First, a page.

Household Survey Records Edit

Summary

Identifier
0231

Dates

  • 1939 (Creation)

Extents

  • 1 Linear Feet (Whole)
    400,000 documents

Agent Links

Subjects

Notes

  • Preferred Citation

    [Box/folder# or item name], [Household Survey Records, Collection no. 0231, Regional History Collections, Special Collections, USC Libraries, University of Southern California

  • Conditions Governing Access

    COLLECTION STORED OFF-SITE: Advance notice required for access.

  • Conditions Governing Use

    All requests for permission to publish or quote from manuscripts must be submitted in writing to the Manuscripts Librarian. Permission for publication is given on behalf of Special Collections as the owner of the physical items and is not intended to include or imply permission of the copyright holder, which must also be obtained.

  • Historical note

    From 1936 to 1939, the Works Progress Administration (WPA) employed millions of people to carry out public work projects around the country. The program cost $7 billion.

    In 1939, WPA conducted a census of the greater Los Angeles area going door to door to collect information on each household. The household survey cards, also referred to as dwelling cards, were collected for each street address in the greater Los Angeles area. The cards document a wide variety of information ranging from the type of dwelling, the value of the property, the monthly rent or mortgage, to whether or not the unit had toilets that flushed. While these cards form the bulk of the collection, other documents include block face cards, and block lists which document the census process, as well as employee records which provide the background and skills of the census takers themselves.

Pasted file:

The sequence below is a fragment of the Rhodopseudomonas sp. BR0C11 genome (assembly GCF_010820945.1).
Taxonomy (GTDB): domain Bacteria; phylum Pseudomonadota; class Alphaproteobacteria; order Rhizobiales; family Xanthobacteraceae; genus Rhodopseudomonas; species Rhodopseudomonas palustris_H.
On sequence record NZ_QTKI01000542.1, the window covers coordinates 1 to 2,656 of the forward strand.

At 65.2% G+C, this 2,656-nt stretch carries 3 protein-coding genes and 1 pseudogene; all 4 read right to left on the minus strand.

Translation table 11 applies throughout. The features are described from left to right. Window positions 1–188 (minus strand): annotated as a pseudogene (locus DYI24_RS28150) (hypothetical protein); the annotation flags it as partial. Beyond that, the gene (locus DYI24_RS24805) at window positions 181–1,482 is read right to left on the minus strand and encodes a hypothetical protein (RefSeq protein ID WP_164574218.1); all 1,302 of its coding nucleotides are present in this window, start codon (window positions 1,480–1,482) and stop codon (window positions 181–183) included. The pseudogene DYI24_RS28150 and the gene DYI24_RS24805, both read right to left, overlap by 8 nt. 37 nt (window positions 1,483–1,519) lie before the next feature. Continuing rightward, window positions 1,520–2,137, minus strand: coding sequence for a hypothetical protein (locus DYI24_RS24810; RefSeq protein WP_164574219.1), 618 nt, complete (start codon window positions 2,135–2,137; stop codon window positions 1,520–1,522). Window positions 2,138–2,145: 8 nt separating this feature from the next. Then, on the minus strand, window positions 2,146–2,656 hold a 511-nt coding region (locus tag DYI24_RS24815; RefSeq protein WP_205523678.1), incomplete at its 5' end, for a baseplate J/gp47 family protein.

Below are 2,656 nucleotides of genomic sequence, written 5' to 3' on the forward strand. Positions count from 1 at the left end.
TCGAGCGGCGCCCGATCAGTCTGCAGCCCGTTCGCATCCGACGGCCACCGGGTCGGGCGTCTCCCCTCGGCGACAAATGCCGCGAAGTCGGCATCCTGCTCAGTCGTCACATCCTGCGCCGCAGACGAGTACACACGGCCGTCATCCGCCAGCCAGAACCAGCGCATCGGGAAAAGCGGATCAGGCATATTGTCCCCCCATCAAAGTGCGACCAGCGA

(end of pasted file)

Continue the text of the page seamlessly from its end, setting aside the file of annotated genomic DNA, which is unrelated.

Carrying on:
• Scope and Content

    A text fragment found with the Low Income Area Survey Data Cards may provide clues as to the purpose of the survey. It cites the problem of families unable to pay rental rates for decent housing, and discusses government aid for the construction of low-income housing. The text suggests that the Low Income Area Survey may have been designed to identify the scope of the problem in Los Angeles to further the case for assistance.

    -families unable to pay rentals

    -can not build, operate & rent dwellings for low-income families

    -becomes necessary for the... adequate homes for families whose in[come]... year. This aid is projected through... construction operated through... cooperation with the United States... before Congress.